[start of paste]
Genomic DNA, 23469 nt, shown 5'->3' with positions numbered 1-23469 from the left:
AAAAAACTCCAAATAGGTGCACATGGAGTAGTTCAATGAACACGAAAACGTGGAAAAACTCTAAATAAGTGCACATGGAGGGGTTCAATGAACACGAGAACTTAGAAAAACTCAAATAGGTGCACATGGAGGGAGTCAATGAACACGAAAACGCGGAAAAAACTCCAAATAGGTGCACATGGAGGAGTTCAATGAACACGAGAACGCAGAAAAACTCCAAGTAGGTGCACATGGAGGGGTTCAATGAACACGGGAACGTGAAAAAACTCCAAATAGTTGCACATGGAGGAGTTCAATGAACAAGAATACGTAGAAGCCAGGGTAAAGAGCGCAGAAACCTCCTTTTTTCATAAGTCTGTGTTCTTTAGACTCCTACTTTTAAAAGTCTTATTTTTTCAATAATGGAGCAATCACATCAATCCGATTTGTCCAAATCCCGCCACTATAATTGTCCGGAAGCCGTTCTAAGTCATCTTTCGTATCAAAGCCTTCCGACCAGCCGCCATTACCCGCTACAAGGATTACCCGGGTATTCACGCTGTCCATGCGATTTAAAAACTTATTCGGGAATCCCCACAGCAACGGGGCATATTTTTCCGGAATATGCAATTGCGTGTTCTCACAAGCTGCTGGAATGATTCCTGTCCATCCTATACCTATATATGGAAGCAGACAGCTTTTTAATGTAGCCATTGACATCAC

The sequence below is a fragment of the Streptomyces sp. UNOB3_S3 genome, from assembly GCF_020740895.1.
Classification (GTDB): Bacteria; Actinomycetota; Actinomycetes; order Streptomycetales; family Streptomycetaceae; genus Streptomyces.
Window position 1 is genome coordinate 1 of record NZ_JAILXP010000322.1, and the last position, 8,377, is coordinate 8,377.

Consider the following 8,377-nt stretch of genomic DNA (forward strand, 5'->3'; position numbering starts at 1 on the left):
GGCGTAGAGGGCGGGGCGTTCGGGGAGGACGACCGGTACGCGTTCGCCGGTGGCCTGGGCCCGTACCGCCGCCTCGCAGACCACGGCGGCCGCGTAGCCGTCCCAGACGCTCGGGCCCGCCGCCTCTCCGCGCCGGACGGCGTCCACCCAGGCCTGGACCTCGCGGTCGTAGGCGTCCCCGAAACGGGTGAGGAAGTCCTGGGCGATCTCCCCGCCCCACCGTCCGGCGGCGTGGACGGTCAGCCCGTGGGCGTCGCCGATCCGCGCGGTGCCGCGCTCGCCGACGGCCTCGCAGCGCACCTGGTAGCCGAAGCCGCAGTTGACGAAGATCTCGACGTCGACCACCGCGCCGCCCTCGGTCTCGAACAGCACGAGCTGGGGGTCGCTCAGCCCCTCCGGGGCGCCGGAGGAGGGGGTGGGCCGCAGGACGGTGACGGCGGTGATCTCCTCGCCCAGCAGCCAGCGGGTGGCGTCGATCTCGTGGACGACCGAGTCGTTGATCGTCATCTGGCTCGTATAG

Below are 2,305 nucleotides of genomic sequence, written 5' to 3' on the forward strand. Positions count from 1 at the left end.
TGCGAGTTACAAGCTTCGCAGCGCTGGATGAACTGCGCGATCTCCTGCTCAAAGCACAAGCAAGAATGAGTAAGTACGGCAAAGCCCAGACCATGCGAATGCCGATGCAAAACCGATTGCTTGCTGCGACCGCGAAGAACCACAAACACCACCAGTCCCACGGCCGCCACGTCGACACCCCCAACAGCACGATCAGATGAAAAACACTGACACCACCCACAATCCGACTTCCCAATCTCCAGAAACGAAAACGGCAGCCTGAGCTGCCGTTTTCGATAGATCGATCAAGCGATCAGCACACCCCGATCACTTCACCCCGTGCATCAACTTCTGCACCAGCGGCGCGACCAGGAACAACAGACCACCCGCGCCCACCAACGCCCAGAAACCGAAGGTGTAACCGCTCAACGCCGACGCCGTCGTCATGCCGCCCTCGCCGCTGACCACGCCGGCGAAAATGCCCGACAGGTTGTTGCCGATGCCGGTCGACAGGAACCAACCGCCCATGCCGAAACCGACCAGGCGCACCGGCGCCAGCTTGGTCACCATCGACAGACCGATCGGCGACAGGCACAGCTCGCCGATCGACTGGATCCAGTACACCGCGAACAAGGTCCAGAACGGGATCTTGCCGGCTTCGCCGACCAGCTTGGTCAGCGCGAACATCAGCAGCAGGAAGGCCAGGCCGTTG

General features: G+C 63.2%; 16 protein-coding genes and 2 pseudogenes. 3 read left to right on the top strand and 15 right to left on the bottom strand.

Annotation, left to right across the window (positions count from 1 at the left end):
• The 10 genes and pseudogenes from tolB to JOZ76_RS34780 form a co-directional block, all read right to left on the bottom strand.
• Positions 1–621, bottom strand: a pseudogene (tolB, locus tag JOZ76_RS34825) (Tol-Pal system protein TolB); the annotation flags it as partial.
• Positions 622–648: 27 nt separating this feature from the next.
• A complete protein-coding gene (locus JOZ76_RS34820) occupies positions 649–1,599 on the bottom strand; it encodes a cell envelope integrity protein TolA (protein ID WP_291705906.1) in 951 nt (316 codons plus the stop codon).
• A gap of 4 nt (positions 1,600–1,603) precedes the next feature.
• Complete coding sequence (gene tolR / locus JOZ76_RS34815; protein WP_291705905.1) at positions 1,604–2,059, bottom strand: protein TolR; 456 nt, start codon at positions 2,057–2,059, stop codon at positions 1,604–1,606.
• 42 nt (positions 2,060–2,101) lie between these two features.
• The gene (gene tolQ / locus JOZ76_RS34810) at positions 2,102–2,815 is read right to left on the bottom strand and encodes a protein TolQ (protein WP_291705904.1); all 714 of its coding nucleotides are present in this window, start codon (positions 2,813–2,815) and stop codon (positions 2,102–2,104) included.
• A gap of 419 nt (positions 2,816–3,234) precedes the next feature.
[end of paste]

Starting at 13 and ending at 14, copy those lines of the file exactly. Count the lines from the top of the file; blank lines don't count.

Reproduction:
• Positions 1–621, bottom strand: a pseudogene (tolB, locus tag JOZ76_RS34825) (Tol-Pal system protein TolB); the annotation flags it as partial.
• Positions 622–648: 27 nt separating this feature from the next.